None of this is meant to sound revolutionary; the reality is that the advances in Google’s intelligence are only meant to bring it closer to a human-level understanding of search queries. As marketers, we should never lose sight of our goal: to appeal to human customers. As Google gets smarter and adds more featured snippets, we will only be rewarded more for our attempts to write content that humans want to read.
The rise of structured data and considerations for voice search
Structured data presents an opportunity for good content and technical optimisation to overlap. Google supports an increasing number of structured data categories, many of which are also having a significant impact for voice search.
In fact, I would argue that good structured data markup is one of the best ways to help your content succeed in voice search, and the opportunities presented by this channel are only increasing.
Case in point: recipe markup
Recipe markup is a clear example. Back in May, Google announced that recipe markup required four new properties. Their announcement of the update was called “Send Your Recipes to the Google Assistant.” The article I’ve linked to suggests that we must start to consider Google to be a ‘voice first’ search engine, not simply ‘mobile first.’
The example of the recipe schema shows how structured data can have a direct impact on the visibility (or audibility) of our informational content. It may seem odd to include technical SEO recommendations in an article on content, but the distinction is blurred to the point of meaninglessness in this instance, especially if Google provides more opportunities. I recently read about ‘how to’ markup up for ‘How to X’ articles. It is conceivable that this structured data could be used in the near future to provide more support for voice.
The title of this article says ‘2018 and beyond.’ I don’t think the kind of markup that I’ve talked about in this section is a big concern for now, unless you work on a site that publishes recipes. This is very much a consideration for the future of content. Keep an eye on Google’s announcements regarding structured data and remember that you lose nothing by getting in early and marking up articles with relevant schema that may already exist.
Don’t forget your content’s commercial impact
No matter what is going on with Google, content should only be produced if it has a place in the website’s wider business strategy. The increasing importance of topic authority and a SERP feature-led strategy might make it seem difficult to track traditional metrics. After all, it’s not easy to track keyword rankings across a whole topic and accurate tracking of SERP features is even harder. However, it is certainly not impossible.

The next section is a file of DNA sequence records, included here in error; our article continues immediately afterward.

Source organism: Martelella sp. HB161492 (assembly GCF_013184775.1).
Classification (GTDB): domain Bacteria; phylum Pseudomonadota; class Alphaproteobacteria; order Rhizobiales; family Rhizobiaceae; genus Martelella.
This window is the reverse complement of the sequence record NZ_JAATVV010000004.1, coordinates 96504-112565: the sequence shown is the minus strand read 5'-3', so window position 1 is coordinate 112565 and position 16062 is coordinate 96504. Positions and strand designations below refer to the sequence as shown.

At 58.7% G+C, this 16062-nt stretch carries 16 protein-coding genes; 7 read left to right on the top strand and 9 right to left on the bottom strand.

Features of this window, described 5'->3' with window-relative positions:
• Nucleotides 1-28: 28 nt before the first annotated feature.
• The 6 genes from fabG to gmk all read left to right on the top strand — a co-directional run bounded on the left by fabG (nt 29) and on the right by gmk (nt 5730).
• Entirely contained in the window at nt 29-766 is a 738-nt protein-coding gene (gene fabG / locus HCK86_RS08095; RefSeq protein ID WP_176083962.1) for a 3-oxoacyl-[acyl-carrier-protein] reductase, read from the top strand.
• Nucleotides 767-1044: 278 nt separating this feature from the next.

Primary keyword tracking is still necessary and useful. Even if you are optimising content for topical rankings, it is helpful to have a handful of primary keywords in mind that you really want it to rank for. These keywords should represent either valuable or high intent search phrases that you know will bring the right visitors to your site. Often, good rankings for your primary keywords indicate that the page will be achieving broader, topical rankings as well.
SERP features can be trickier to track, especially as new features pop up all the time. We like to use powerful tools like STAT, in which we can set up dynamic tags to monitor current SERP feature opportunities and identify new ones. A tool like Ahrefs can also identify the SERP features that a given page is ranking for.
Monitoring commercial impact
The ability to track keyword and feature rankings is only half of the puzzle when it comes to recognising and tracking your content’s commercial impact. Those rankings need to match up to increased organic traffic for them to be worthwhile, and that rise in traffic will hopefully lead to a boost in conversions. This can all be tracked through standard behaviour views in Analytics.
If you’re not seeing a commercial impact from your optimised informational content, it may be time to reevaluate your strategy. Are you writing about topics that bring in visitors who could go on to convert in the future? Is there enough of an association between your content and your products or services? Are visitors who are engaged with your content aware of the commercial side of your business? Is it easy for them to make a purchase or enquiry?
Good internal linking and a clear navigational structure are both essential to have in place if you want traffic to your informational content to be meaningful in a commercial sense. Other strategies, such as paid remarketing to site visitors or the opportunity for an email sign up, can also help to get value from this traffic.
In sum, don’t be content (pun intended) with keyword rankings and increased organic traffic. Ask the hard questions of your content and put it to the test to see if you’re getting a good financial return on the time you’ve spent creating it.